Morrison’s concern with the reception of baby dolls is made to echo the historical fact of the cultural work that psychologists Kenneth and Mamie Clark undertook, beginning in 1939 and continuing through the 1940s, when they conducted their famous “doll experiment.” In a 1947 paper, the Clarks presented the results of a doll test to assess the development of racial perception and attitudes in African American children. 253 subjects between the ages of 3 and 7 from northern integrated and southern segregated schools were presented with two black dolls and two white dolls. Except for skin and hair colour, the four dolls were identical in every respect. The experiment, composed of eight requests to evoke the subjects’ racial preferences, racial differences and racial self-identification, showed that two thirds preferred playing with the white doll rather than the coloured doll, because the former was and looked nice. Concomitant to the white-doll preference was the rejection of the black doll as bad-looking and unclean. Whether of light, medium, or dark skin colour, the children, when asked to make the self-identification, tried to justify their rejection of blackness: one explained that everything about the white doll was perfect, another said that he had burned his face and made it spoil, and a third rationalised that he was actually white but the sun tanned his skin during the summer vacation. The Clarks assumed, then, that African American children, living in a highly racialised society, developed a poor self-image.8 The NAACP, which had launched the legal campaign that led, in 1954, to the landmark Brown v Board of Education decision which ruled that racially segregated schools were inherently unequal,9 commissioned Clark to conduct his experiment again in Clarendon County, South Carolina where one of the case studies for Brown was based and some 63% of the children tested there were convinced that the white doll was superior.10
Ever since the 1950s, the Clark doll experiments have received, however, trenchant revisionism. William Cross in Shades of Black: Diversity in African American Identity seriously critiques the social scientific literature on “Negro identity” conducted between the 1930s to the 1960s. Interested in proving the harmful effects of racism on Black Americans, Cross explains, social psychologists focused on self-hatred and group rejection as distinctive of Black psychological functioning, but neglected to consider positive mental health and resistance strength that most Black working-class, middle-class, and even poor parents “were able to achieve and pass on to the next generation via family socialisation, the church, and the community,” long before the Black Social Movement of the 1960s, actually.11 The McTeers in The Blues Eyes are a clear case in point.
Robin Bernstein also calls into question the Clarks’ experiment by reinterpreting the choices the children made: these did not reflect black self-hatred, but instead translated racially-inflected responses to two kinds of dolls—one that was to be admired and one that was to be despised. Dolls as cultural racialised toys, Bernstein argues, script the children’s behaviour through implied action.12 Play, literature, and material culture prompted children “toward tender play with white dolls” while at the same time tolerated, if not encouraged, “the violent scripts co-produced by black dolls.”13 Nineteenth century women’s autobiographies frequently relate examples of mistreating their coloured dolls, notably Frances Hodgson Burnett aged six ruthlessly whipped her rubber black doll, whose grin suggested to her that she enjoyed being brutally flogged. Thus, in rejecting the black doll, children were actually rejecting the violent play with black dolls, which was common practice when the Clarks conducted their experiments.14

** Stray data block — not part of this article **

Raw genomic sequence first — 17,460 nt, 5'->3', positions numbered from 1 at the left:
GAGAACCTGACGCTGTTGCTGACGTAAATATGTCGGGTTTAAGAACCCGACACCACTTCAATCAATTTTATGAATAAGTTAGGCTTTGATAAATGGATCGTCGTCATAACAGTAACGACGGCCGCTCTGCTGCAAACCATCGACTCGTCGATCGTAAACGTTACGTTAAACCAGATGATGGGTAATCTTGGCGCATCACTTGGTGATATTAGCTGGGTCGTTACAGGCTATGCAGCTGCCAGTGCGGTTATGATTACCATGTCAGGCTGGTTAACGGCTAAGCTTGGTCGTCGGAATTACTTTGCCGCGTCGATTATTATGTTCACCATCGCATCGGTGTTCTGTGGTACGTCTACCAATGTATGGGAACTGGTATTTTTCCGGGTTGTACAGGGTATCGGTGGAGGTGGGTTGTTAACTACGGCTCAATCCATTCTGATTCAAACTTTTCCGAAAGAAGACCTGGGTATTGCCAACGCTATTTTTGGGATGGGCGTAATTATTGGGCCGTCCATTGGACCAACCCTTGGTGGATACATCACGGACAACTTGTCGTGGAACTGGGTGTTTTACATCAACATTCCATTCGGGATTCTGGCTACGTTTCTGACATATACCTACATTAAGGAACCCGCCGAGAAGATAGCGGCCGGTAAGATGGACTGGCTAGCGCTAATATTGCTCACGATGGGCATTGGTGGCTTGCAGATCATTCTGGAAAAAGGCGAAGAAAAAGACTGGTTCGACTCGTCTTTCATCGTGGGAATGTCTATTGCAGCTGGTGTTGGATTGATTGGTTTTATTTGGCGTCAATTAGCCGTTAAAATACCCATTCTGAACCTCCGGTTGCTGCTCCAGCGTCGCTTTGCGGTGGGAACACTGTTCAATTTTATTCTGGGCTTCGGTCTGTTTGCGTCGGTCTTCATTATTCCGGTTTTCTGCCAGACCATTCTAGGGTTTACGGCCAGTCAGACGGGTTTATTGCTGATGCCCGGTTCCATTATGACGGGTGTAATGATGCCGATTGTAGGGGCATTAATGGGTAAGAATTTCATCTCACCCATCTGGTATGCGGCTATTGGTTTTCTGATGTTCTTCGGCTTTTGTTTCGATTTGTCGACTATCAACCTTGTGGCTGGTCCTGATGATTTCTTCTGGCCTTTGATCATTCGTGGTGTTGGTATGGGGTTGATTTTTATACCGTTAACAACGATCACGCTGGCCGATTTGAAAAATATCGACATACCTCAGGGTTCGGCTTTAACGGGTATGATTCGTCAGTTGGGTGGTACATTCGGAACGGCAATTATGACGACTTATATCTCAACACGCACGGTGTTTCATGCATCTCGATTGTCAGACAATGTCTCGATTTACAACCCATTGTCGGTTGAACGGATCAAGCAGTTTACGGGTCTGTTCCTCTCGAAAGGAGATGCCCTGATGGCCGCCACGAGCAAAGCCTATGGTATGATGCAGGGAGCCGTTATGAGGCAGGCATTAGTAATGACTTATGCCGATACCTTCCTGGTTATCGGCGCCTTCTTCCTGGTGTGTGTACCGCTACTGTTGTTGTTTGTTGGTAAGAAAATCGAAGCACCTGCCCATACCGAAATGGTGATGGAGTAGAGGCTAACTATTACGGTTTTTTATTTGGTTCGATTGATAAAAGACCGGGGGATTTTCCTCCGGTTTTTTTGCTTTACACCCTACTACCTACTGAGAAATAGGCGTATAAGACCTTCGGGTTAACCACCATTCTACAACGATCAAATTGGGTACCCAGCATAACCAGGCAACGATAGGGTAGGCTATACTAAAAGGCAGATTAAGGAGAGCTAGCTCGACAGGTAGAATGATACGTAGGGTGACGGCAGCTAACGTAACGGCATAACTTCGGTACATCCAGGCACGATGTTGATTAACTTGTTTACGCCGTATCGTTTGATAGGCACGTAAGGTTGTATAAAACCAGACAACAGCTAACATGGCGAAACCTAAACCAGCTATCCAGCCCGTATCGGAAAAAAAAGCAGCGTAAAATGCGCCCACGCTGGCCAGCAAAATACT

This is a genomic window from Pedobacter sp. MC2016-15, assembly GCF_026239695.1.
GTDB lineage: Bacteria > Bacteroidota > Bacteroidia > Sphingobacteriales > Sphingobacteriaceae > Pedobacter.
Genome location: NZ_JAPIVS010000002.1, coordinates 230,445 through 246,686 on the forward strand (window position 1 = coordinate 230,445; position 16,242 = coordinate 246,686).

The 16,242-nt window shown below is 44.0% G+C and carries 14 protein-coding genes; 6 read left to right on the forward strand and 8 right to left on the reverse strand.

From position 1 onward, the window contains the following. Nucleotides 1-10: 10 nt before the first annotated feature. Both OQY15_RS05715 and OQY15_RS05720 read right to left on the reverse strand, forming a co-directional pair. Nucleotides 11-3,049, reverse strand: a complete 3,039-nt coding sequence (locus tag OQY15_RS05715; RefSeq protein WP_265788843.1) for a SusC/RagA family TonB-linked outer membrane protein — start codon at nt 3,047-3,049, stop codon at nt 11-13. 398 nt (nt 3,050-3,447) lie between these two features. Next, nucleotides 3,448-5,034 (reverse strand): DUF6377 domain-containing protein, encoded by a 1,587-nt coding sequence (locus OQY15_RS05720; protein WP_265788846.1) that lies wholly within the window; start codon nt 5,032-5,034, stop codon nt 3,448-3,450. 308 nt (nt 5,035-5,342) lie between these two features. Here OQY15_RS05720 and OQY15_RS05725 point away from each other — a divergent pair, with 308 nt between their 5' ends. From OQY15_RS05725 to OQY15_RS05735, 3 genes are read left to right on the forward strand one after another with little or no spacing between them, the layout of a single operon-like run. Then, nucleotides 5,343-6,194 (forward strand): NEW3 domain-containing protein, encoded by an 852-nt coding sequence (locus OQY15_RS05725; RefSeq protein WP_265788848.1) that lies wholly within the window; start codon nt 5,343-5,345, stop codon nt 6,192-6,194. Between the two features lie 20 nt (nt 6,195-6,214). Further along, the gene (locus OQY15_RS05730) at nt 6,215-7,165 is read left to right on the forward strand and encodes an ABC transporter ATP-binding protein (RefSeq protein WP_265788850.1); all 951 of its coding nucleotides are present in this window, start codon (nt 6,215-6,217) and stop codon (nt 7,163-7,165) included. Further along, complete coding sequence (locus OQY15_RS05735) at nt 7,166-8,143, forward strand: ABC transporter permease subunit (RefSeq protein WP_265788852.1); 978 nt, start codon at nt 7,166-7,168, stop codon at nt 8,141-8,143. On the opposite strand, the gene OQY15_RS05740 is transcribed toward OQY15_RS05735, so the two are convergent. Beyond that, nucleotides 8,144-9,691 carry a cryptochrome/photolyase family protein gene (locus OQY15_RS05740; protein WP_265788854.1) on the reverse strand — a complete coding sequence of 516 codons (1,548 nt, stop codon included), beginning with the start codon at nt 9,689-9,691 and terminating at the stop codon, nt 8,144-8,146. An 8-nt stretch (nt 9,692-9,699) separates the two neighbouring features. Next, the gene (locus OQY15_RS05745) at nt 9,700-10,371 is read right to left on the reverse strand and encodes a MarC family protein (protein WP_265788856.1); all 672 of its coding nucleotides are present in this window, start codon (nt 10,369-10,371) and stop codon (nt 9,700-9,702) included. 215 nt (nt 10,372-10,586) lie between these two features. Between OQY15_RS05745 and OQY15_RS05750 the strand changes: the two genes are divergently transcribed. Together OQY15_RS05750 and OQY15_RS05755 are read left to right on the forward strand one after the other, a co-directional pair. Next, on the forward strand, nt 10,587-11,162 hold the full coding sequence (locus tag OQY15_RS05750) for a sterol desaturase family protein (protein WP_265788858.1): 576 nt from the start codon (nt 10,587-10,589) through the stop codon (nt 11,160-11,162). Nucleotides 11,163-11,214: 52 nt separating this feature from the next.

That said, however, the culture of whiteness was to be strengthened as Barbie, launched in 1959, became the loving toy little girls, of whatever race or ethnicity, could have and, therefore, wished to receive and play with. As late as 1967, a black Barbie-like doll was released; it was called Colored Francie. But unlike her Caucasian prototype, she was not a wide commercial success. Morrison was no doubt aware of this context and it feeds into any reading of The Bluest Eye. In Skin Trade, Ann duCille sardonically observes the difference between fair-skinned and dark-skinned dolls: “How was this fair child to share her name and personae with guess-who’s-coming-to-dinner colored kin?”15 Much in the same context, anthropologist of childhood Elisabeth Chin points out that playing with so-called ethnically correct dolls in a racialised social system in education and society at large is most unlikely to boost children’s positive self-image. Commercial rhetoric of ethnically correct dolls simply ducks pressing economic and social issues that infringe on minority children and their perceptions of themselves.16 Continued research in social psychology and doll marketing highlights the fact that although the toy industry offers a range of coloured dolls (brown-skinned Shani, honey-coloured Asha, deep mahogany Nichelle, and male friend Jamal),17 the risk is that little girls’ preference for white dolls continues to be a sign of their identification with white models.